Hello, Thank you, BUt the camera lies..! I did think i had cracked it last year, by masking up the the varnished parts after a long drying time, and then continue with the painting..A month or so later, when all was done, i tried to remove the masking tape/newspaper, but found the tape had stuck hard and was a dickens of a job to clean off, it also left residue of glue on the varnish so looked pretty terrible. Talcum powder did work, sprinkling it on the offending residue and rolling it along the deck, but not 100%.. As a footnote, i used Wilko spray enamel on this one's hull with undercoat/primer, all spray cans.. Cheaper than Halfords.. But Halfords were doing 4 spray cans for the price of 3.. The cabin was hand painted with Humbrol enamel.. Muddy

The deck anti-slip finish. by robbob Fleet Admiral!   Posted: 6 months ago
The original Vosper drawings state that the deck was finished in a special anti-slip finish called ‘Cerrux’ and according to some well-respected contributors to this site the best way to achieve this finish is to apply a coat of a textured paint on the areas required and then overspray with the desired finish colour. Others have used a Rustoleum product but that proved difficult to obtain but I found a product from Halfords that looked promising. As always I did a test piece using this to see what the results would be like and after the finish colour was applied the effect looked very consistent in texture. At model shows I had previously seen some lifeboat decks that had been ‘texture finished’ and noted that non-textured areas had been carefully masked off. This seems like a great idea and would serve to emphasise the textured effect and also to distinguish it from a very bad spray job! I applied a low tack masking tape to the deck areas and features where I wanted a smooth finish and very carefully trimmed the tape to leave a narrow border, I also masked the positions of the metal deck fittings. Everything else was masked off and the textured spray applied in two very light coats and left to dry. When the masking was removed it revealed a very neat defined border around the foot rails, cabin sides and deck fittings. The deck and cabin sides will be over-sprayed with a couple of light coats of the ‘BS631 RAF Light Grey’ that I have had custom mixed and will be, hopefully, accurate to the prototype. 😁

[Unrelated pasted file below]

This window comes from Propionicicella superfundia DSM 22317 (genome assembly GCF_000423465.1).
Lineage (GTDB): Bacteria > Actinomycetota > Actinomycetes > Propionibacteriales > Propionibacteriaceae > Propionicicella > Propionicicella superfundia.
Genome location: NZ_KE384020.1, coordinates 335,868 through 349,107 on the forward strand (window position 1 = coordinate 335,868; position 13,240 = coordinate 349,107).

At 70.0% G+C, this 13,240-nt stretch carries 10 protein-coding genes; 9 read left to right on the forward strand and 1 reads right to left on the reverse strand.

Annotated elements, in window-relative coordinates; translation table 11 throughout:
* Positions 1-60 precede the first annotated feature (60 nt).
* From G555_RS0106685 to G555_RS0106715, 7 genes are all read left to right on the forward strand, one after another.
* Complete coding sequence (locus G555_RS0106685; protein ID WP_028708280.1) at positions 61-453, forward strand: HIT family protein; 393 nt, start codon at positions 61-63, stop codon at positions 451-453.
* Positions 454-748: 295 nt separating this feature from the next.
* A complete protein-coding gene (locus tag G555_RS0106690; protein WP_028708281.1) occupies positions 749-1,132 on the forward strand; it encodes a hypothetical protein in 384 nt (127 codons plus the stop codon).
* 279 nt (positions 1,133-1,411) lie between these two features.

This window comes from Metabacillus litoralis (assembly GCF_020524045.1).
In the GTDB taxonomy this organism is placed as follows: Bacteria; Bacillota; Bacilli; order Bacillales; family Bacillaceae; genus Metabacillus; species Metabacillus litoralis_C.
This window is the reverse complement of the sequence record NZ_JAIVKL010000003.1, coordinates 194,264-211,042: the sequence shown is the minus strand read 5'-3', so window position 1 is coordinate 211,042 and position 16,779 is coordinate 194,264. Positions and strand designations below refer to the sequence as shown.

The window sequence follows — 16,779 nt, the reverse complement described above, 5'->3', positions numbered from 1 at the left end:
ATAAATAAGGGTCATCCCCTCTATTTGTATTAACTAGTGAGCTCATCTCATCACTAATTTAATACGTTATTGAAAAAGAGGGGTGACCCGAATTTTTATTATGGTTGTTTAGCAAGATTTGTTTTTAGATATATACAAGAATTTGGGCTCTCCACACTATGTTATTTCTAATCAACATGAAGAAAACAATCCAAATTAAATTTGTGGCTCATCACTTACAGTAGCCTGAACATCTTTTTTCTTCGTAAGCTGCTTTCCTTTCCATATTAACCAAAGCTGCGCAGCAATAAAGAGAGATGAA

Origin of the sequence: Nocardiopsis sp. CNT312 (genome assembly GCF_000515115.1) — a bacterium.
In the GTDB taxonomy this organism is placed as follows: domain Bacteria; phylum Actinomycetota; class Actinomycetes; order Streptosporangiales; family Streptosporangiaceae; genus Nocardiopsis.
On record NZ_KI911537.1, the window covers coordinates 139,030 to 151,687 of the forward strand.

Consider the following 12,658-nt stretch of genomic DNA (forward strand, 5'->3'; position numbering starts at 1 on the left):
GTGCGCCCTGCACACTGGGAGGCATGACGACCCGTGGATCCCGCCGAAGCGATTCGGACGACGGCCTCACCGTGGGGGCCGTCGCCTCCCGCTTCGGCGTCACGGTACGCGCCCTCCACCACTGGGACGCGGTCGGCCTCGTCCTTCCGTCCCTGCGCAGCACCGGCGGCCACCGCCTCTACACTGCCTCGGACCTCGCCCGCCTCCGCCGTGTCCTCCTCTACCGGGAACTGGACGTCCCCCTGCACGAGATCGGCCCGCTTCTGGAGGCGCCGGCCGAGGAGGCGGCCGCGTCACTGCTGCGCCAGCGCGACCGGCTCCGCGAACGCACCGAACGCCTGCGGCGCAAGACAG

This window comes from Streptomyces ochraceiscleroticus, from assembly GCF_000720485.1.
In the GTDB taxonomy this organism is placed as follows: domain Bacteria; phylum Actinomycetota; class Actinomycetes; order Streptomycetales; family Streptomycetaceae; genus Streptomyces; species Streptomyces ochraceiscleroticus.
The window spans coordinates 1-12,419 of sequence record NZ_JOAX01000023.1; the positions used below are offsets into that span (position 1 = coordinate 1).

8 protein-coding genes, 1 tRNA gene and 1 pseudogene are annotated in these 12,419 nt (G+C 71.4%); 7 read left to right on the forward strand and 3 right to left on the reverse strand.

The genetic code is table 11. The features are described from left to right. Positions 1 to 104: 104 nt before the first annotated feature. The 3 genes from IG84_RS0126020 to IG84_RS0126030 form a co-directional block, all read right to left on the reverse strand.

The Hull Markings by robbob Fleet Admiral!   Posted: 7 months ago